Viruses rely almost exclusively on the host cell's metabolic machinery for their replication, making them extremely difficult targets for selective toxicity. Viruses are simply nucleic acid, either DNA or RNA, that is surrounded by a protein coat. They have no cell wall, ribosomes, or any other structure targeted by commonly used antibiotics. Thus, viruses are completely unaffected by antibiotics. Some viruses encode their own polymerases, however, and these are potential targets of antiviral drugs (figure 21.16). Relatively few other targets have been discovered.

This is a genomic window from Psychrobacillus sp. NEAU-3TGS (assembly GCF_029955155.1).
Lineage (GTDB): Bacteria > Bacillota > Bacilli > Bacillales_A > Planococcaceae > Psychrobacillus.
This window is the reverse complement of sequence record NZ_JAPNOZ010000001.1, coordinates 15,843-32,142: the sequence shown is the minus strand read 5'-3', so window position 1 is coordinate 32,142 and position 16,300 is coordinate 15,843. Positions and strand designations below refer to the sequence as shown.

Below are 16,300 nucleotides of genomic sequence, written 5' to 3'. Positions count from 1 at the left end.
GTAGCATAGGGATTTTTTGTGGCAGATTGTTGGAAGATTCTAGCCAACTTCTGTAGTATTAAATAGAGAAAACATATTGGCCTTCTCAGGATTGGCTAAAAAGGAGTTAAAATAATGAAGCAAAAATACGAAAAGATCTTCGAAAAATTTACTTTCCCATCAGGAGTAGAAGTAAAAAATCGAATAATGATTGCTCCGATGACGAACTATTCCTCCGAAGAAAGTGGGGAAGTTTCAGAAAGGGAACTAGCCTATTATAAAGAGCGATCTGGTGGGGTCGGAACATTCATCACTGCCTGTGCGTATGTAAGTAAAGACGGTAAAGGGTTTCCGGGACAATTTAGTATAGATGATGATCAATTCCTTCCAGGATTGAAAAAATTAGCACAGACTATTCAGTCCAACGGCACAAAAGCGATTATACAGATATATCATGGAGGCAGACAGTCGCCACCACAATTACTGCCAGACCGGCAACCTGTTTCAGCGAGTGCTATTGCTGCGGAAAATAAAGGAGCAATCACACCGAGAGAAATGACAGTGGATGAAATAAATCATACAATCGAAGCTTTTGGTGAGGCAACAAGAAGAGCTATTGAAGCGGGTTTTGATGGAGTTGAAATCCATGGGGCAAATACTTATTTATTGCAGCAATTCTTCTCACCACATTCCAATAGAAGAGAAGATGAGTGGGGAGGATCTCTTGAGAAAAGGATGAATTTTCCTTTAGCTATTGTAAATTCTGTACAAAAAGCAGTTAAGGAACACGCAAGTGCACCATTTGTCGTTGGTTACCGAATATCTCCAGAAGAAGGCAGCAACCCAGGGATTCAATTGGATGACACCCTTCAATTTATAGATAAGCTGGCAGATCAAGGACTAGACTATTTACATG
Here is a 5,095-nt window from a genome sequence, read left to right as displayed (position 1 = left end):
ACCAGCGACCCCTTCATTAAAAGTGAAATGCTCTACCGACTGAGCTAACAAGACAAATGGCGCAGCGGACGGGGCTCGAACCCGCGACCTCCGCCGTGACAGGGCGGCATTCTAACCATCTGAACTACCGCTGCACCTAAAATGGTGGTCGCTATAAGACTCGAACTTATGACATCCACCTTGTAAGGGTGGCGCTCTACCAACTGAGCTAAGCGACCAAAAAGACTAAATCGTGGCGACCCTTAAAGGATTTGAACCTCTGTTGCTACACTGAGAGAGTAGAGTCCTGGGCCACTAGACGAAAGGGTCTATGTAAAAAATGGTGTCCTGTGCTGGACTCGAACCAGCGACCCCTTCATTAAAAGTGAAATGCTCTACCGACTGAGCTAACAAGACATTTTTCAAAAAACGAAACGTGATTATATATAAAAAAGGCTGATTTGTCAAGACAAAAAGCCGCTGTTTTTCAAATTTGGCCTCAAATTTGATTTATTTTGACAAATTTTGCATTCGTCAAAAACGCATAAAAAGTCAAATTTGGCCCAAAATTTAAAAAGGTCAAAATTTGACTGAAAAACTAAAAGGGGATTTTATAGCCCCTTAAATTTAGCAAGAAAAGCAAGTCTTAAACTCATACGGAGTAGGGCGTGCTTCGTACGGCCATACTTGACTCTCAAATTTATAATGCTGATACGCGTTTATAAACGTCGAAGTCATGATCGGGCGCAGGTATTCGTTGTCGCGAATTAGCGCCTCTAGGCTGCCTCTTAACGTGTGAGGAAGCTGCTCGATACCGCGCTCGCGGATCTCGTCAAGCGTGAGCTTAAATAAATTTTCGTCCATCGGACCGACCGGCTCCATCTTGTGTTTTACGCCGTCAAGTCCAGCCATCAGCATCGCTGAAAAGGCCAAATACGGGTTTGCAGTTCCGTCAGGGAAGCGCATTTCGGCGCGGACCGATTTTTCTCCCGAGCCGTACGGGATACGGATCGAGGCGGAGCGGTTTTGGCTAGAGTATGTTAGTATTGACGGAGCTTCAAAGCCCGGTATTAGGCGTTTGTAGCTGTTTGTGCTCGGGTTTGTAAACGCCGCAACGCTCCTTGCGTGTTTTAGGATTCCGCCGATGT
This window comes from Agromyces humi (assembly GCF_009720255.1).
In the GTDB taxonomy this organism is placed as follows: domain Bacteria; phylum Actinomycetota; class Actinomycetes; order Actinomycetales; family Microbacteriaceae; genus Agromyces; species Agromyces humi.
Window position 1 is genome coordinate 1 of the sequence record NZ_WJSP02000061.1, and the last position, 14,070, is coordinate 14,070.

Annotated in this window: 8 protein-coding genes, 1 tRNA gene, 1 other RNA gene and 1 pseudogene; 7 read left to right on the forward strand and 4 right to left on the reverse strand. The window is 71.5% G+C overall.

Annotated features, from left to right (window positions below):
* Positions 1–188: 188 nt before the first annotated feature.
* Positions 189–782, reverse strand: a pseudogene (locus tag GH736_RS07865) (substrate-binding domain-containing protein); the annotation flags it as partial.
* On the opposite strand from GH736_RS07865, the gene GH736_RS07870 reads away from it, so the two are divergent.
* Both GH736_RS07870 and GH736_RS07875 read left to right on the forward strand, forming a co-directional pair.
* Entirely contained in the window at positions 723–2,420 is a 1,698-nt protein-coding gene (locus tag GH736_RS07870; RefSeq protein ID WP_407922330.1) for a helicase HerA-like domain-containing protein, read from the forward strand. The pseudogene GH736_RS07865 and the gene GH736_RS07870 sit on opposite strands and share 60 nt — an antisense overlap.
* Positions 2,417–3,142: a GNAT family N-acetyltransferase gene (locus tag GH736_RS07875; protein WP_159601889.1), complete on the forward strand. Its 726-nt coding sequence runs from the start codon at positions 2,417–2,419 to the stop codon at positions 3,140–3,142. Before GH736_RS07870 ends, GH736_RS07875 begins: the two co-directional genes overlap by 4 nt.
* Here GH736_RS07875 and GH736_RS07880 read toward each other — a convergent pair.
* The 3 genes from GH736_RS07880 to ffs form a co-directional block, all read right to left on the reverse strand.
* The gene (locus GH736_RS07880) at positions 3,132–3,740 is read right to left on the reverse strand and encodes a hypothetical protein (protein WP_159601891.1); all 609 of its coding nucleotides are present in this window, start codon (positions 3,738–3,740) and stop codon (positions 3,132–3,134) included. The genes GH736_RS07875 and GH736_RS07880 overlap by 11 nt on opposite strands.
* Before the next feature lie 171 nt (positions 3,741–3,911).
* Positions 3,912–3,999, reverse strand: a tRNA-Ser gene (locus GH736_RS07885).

Many researchers and pharmaceutical companies are currently trying to develop more effective antiviral drugs. The relatively few drugs available are generally effective against only a specific type of virus; none can eliminate latent viral infections. Table 21.3 summarizes the characteristics of the most common antiviral drugs. ■ latent viral infections, p. 354
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